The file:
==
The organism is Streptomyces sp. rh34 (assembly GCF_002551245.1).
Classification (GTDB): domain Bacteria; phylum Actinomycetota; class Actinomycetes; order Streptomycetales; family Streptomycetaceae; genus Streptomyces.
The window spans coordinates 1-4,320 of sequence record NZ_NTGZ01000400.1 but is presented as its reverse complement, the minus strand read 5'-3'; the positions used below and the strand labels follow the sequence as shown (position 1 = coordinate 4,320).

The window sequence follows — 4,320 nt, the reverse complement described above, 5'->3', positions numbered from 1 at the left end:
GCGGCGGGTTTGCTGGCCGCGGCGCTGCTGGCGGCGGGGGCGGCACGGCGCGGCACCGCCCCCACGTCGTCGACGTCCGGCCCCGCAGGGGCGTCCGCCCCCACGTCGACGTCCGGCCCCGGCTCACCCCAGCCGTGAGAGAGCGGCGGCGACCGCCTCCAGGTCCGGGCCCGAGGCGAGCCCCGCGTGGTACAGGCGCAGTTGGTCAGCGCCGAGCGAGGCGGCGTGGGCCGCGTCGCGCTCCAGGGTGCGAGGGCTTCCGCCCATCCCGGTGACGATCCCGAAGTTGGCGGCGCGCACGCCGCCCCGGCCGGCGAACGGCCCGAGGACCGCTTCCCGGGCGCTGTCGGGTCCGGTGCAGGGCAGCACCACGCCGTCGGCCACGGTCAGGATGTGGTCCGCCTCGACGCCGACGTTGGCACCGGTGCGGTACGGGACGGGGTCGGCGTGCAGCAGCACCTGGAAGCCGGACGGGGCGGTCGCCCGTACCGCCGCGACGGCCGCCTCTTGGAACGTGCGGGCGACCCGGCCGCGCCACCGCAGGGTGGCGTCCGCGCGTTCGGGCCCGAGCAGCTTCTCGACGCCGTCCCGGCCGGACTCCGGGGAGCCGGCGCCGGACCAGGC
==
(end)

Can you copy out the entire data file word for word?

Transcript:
The organism is Streptomyces sp. rh34 (assembly GCF_002551245.1).
Classification (GTDB): domain Bacteria; phylum Actinomycetota; class Actinomycetes; order Streptomycetales; family Streptomycetaceae; genus Streptomyces.
The window spans coordinates 1-4,320 of sequence record NZ_NTGZ01000400.1 but is presented as its reverse complement, the minus strand read 5'-3'; the positions used below and the strand labels follow the sequence as shown (position 1 = coordinate 4,320).

The window sequence follows — 4,320 nt, the reverse complement described above, 5'->3', positions numbered from 1 at the left end:
GCGGCGGGTTTGCTGGCCGCGGCGCTGCTGGCGGCGGGGGCGGCACGGCGCGGCACCGCCCCCACGTCGTCGACGTCCGGCCCCGCAGGGGCGTCCGCCCCCACGTCGACGTCCGGCCCCGGCTCACCCCAGCCGTGAGAGAGCGGCGGCGACCGCCTCCAGGTCCGGGCCCGAGGCGAGCCCCGCGTGGTACAGGCGCAGTTGGTCAGCGCCGAGCGAGGCGGCGTGGGCCGCGTCGCGCTCCAGGGTGCGAGGGCTTCCGCCCATCCCGGTGACGATCCCGAAGTTGGCGGCGCGCACGCCGCCCCGGCCGGCGAACGGCCCGAGGACCGCTTCCCGGGCGCTGTCGGGTCCGGTGCAGGGCAGCACCACGCCGTCGGCCACGGTCAGGATGTGGTCCGCCTCGACGCCGACGTTGGCACCGGTGCGGTACGGGACGGGGTCGGCGTGCAGCAGCACCTGGAAGCCGGACGGGGCGGTCGCCCGTACCGCCGCGACGGCCGCCTCTTGGAACGTGCGGGCGACCCGGCCGCGCCACCGCAGGGTGGCGTCCGCGCGTTCGGGCCCGAGCAGCTTCTCGACGCCGTCCCGGCCGGACTCCGGGGAGCCGGCGCCGGACCAGGC